Shit I have missed this one. I could have given you plenty of info.
    But hey happy to see that you survived and finished it, well done to you and gary.

    timb34
    Member

    Just seen Matt’s strava trace for the race – doesn’t sound like he’s keen to go back next year! So epic that it appears to have crashed his blog…

    Well done to you both for finishing. A huge achievement.

    mtbmatt
    Member

    Yes it was rather epic and no I am not keen to go back, although one day I probably will and I will know what to actually expect – ie. lots of walking. I’d like to know how much the bad weather affected the route though and if more is rideable when its dry.

    Big well done to David Beskeen who I travelled out with who finished 36th.

    Race report online here

    Premier Icon gary
    Subscriber

    Last year I said never again but I’m glad I went back to get the thing done. Don’t ask me about another time for a few months, I think this year was epic enough.

    Matt – as far as the weather goes, I recall more rideable climbing last year (but not a lot more!), the snowy section certainly had more riding opportunities, and the descents were a bit less sketchy, but the character of the event is the same.

    And as far as UK performances go, 2009 Trans Provence winner Dan Darwood looks highest placed in 34th and if the results PDF is right it was from the Challenger wave – chapeau!

    Premier Icon Northwind
    Subscriber

    Ah, I wondered what happened to Dan, I thought he was off in Canada. Good work that man.

    I’ve done this event a few times now and I think it’s a great event. Matt was really unlucky with the weather so he didn’t get to ride the prologue. It’s good fun – 15km of mainly downhill.

    I remember the first time I did it in 2007, it was baking, and the final feed station looked more like a battlefield with people cramping, doubled over, all over the place. I think you do have to make changes to your bike which are specific to the race though – 200m rotors, huge rear tyre for uphill grip. I was on 22/36 so able to ride a fair amount of the uphills.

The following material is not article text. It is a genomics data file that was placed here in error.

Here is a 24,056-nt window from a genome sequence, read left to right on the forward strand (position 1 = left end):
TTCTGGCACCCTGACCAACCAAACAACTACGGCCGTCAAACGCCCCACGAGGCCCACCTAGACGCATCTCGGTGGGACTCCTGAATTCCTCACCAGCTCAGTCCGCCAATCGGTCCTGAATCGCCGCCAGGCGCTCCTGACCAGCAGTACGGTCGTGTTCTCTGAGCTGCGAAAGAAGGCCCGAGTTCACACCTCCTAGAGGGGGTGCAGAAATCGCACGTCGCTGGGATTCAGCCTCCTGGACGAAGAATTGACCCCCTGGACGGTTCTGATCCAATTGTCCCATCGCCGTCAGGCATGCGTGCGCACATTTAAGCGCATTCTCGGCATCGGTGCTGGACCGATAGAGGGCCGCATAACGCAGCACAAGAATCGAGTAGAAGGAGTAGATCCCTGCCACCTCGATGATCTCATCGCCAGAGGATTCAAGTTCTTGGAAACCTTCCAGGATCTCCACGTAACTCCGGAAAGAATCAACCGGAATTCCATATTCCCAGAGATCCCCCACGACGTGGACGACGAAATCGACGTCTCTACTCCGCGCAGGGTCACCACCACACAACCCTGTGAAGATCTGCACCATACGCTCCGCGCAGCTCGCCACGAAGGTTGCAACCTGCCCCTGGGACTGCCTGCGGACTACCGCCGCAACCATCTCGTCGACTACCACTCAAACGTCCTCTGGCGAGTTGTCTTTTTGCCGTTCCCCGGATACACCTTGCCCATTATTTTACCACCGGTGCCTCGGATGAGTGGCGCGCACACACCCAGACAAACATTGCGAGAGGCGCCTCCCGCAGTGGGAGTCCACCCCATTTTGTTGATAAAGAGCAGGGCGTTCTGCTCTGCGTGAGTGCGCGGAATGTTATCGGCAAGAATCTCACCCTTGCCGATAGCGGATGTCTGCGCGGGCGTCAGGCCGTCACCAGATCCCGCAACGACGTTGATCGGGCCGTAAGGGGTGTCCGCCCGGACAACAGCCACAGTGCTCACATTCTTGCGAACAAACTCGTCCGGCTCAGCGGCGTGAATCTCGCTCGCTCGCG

Thing is, looks like the weather in Europe at this time of year in the south looks quite unstable, when it’s typically been very good.

    If you’re looking for something different, have a look at the Raid Terres Noires. It’s another event that’s 70km and virtually 90% singletrack. You get to ride over these ridiculous arretes where one mistake sends you to the bottom!

    Terres Noires

    The singletrack’s much more rolling but I found it harder than the TV for some reason.

    Premier Icon weeksy
    Subscriber

    Terres Noires

    The singletrack’s much more rolling but I found it harder than the TV for some reason.

    Oh wow… that’s a bit terrifying !!!! is it that scary on the bike ?

    Obviously we all ride very narrow single track at times with ease… but that’s without a 2 mile drop off the side LOL.

    If you’re talking about the riding @3.25, then sadly yes, it’s pretty unnerving, but we’re talking 30-40m not 2 miles! You’re warned about it with a prominent ‘danger’ sign painted on the earth – to make you feel better about it 😉

    Both of the races have pretty scary sections in them. Here’s a nice 3D photo you can drag around, of one of the sections Matt describes – you wouldn’t want to OTB here.

    Rockfest

    chriswilk
    Member

    Northwind – Dan resides in Chamonix at the moment.

    juan
    Member

    The DH from the brec isn’t that dangerous, there is on bit that mere mortal like us can’t ride. Everything else is very doable.

    stim
    Member

    My colleague did very well this year. He came 8th riding a Scale 29. Highest placed hard tail and he told me this morning he had to run (!) for 1 hour and 18 minutes (from GPS data) through quite deep snow.

    mtbmatt
    Member

    The DH from the brec isn’t that dangerous, there is on bit that mere mortal like us can’t ride. Everything else is very doable.

    I think almost everything is rideable, especially if you know the first before hand. There were the odd sections that I don’t think would be possible at all though.
    The problem is the consequences of getting it wrong could be really severe as there is no easy way off the mountain, no medics and very few marshals around.

    9th on a hardtail is pretty awesome, what is his name? The event is one big compromise, light bike for all the uphill carrying or bigger bike for the downhills. I saw one guy on a rigid singlespeed!

    Sauser’s strava for the event is quite incredible.

    juan
    Member

    yeah no real bike for it. I did it on my meta, maybe next time I’ll do it on the HT. But I’d like a go at the raid vauban and the raid des terres noirs first.